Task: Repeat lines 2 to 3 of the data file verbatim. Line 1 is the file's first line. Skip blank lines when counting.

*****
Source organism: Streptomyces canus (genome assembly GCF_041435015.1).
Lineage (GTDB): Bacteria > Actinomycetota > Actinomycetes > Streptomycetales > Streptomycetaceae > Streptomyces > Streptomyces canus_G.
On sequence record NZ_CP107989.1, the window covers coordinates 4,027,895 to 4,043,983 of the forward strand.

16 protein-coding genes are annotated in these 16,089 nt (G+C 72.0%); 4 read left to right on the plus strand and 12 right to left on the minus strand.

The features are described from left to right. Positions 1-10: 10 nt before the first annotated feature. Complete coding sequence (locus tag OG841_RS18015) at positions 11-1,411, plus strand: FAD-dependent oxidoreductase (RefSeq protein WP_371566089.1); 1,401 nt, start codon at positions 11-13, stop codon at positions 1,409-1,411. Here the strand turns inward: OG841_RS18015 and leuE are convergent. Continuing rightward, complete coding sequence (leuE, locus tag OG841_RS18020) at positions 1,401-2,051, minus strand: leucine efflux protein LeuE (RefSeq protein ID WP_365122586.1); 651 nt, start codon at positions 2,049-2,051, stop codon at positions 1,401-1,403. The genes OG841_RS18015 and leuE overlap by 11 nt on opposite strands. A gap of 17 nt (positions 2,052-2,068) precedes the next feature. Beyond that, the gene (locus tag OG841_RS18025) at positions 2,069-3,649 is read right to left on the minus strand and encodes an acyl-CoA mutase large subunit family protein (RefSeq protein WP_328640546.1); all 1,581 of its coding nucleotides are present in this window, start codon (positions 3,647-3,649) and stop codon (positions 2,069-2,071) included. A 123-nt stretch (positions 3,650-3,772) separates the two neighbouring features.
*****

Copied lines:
Lineage (GTDB): Bacteria > Actinomycetota > Actinomycetes > Streptomycetales > Streptomycetaceae > Streptomyces > Streptomyces canus_G.
On sequence record NZ_CP107989.1, the window covers coordinates 4,027,895 to 4,043,983 of the forward strand.